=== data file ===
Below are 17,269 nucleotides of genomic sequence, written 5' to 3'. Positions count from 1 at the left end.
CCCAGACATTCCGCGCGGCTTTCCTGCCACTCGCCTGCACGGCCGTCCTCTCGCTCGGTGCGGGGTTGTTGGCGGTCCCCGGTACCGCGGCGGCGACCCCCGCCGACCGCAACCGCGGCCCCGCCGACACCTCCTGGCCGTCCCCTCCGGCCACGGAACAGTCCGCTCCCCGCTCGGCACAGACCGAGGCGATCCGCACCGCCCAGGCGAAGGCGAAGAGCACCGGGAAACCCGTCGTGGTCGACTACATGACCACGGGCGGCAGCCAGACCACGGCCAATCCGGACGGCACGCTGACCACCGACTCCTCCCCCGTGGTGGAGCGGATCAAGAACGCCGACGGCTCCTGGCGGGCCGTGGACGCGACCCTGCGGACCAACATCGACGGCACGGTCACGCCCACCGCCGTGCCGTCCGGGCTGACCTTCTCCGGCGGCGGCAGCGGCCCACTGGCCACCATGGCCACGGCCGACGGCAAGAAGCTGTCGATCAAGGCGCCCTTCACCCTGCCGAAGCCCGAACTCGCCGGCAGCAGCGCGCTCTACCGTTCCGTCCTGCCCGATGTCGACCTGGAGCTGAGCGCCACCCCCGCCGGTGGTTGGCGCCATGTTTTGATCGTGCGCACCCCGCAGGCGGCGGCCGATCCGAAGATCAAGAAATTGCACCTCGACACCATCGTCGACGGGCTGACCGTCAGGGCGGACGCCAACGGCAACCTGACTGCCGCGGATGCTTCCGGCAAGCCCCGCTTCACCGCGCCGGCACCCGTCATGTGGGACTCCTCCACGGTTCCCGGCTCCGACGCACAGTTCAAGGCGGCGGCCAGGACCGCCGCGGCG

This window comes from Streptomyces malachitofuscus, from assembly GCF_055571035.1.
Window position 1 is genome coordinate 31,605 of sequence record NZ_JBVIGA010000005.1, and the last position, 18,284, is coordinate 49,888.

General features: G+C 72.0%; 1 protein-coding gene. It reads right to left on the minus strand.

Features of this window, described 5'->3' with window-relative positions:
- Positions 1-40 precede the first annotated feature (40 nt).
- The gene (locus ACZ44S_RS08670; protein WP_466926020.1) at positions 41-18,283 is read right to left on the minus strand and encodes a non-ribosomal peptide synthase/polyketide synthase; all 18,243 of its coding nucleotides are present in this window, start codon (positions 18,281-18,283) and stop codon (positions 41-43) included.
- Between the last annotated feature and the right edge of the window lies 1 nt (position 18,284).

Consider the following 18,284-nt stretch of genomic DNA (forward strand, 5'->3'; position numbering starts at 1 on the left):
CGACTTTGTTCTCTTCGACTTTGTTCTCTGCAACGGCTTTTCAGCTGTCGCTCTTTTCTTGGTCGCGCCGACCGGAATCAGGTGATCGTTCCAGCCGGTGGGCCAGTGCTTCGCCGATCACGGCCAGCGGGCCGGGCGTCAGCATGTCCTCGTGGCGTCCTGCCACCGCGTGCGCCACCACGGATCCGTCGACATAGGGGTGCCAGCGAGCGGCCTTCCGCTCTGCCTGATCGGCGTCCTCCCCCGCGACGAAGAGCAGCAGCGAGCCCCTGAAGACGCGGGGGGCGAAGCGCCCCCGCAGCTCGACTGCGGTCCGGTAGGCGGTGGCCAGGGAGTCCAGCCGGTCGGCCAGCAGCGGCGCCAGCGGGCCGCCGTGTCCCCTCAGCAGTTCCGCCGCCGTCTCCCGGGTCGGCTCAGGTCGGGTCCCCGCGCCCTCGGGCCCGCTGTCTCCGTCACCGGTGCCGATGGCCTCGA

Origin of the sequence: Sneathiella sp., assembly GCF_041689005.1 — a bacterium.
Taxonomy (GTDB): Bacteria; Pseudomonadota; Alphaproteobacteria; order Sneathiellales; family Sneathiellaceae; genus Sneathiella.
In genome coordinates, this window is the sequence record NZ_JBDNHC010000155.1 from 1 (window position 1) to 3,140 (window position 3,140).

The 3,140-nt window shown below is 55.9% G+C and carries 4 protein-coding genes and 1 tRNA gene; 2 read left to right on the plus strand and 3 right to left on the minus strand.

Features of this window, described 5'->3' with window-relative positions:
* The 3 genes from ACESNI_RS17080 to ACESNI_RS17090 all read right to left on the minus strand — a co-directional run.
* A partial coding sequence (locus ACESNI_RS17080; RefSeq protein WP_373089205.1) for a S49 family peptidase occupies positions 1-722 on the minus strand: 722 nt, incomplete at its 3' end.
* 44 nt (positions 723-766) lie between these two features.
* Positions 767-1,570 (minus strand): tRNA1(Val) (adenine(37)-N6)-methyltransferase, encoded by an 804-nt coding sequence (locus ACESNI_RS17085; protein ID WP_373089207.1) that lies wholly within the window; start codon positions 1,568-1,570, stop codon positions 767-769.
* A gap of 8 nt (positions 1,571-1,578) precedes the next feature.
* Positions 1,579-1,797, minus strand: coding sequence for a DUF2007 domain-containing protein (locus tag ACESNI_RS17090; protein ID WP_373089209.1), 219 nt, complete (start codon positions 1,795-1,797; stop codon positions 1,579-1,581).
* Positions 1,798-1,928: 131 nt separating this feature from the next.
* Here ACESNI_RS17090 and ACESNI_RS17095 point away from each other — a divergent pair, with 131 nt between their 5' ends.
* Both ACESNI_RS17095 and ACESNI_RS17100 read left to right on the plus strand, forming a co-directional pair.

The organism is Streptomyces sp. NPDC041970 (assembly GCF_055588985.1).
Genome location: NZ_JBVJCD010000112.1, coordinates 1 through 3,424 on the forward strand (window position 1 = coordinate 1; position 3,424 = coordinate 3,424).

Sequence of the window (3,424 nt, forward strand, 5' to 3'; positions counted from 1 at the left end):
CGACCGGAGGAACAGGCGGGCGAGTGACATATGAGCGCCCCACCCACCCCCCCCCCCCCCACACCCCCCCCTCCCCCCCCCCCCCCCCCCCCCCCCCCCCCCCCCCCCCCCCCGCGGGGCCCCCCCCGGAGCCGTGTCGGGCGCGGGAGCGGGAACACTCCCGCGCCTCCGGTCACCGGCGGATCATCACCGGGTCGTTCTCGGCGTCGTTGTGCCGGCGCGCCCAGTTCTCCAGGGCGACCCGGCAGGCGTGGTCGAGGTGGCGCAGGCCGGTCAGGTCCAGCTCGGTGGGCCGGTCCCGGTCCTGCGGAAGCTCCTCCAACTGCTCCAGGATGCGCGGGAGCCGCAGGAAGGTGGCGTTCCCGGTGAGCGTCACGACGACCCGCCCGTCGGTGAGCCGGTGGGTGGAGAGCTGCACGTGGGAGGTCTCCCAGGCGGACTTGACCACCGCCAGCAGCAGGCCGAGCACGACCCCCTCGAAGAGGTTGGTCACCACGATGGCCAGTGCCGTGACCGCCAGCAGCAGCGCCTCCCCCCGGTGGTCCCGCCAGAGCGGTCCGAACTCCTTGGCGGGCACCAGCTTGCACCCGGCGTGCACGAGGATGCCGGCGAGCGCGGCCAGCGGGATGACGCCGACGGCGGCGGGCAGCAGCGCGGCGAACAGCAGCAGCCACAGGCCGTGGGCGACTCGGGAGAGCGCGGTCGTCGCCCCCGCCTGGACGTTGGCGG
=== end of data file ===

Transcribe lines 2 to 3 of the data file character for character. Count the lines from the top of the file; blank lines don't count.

CCCAGACATTCCGCGCGGCTTTCCTGCCACTCGCCTGCACGGCCGTCCTCTCGCTCGGTGCGGGGTTGTTGGCGGTCCCCGGTACCGCGGCGGCGACCCCCGCCGACCGCAACCGCGGCCCCGCCGACACCTCCTGGCCGTCCCCTCCGGCCACGGAACAGTCCGCTCCCCGCTCGGCACAGACCGAGGCGATCCGCACCGCCCAGGCGAAGGCGAAGAGCACCGGGAAACCCGTCGTGGTCGACTACATGACCACGGGCGGCAGCCAGACCACGGCCAATCCGGACGGCACGCTGACCACCGACTCCTCCCCCGTGGTGGAGCGGATCAAGAACGCCGACGGCTCCTGGCGGGCCGTGGACGCGACCCTGCGGACCAACATCGACGGCACGGTCACGCCCACCGCCGTGCCGTCCGGGCTGACCTTCTCCGGCGGCGGCAGCGGCCCACTGGCCACCATGGCCACGGCCGACGGCAAGAAGCTGTCGATCAAGGCGCCCTTCACCCTGCCGAAGCCCGAACTCGCCGGCAGCAGCGCGCTCTACCGTTCCGTCCTGCCCGATGTCGACCTGGAGCTGAGCGCCACCCCCGCCGGTGGTTGGCGCCATGTTTTGATCGTGCGCACCCCGCAGGCGGCGGCCGATCCGAAGATCAAGAAATTGCACCTCGACACCATCGTCGACGGGCTGACCGTCAGGGCGGACGCCAACGGCAACCTGACTGCCGCGGATGCTTCCGGCAAGCCCCGCTTCACCGCGCCGGCACCCGTCATGTGGGACTCCTCCACGGTTCCCGGCTCCGACGCACAGTTCAAGGCGGCGGCCAGGACCGCCGCGGCG

This window comes from Streptomyces malachitofuscus, from assembly GCF_055571035.1.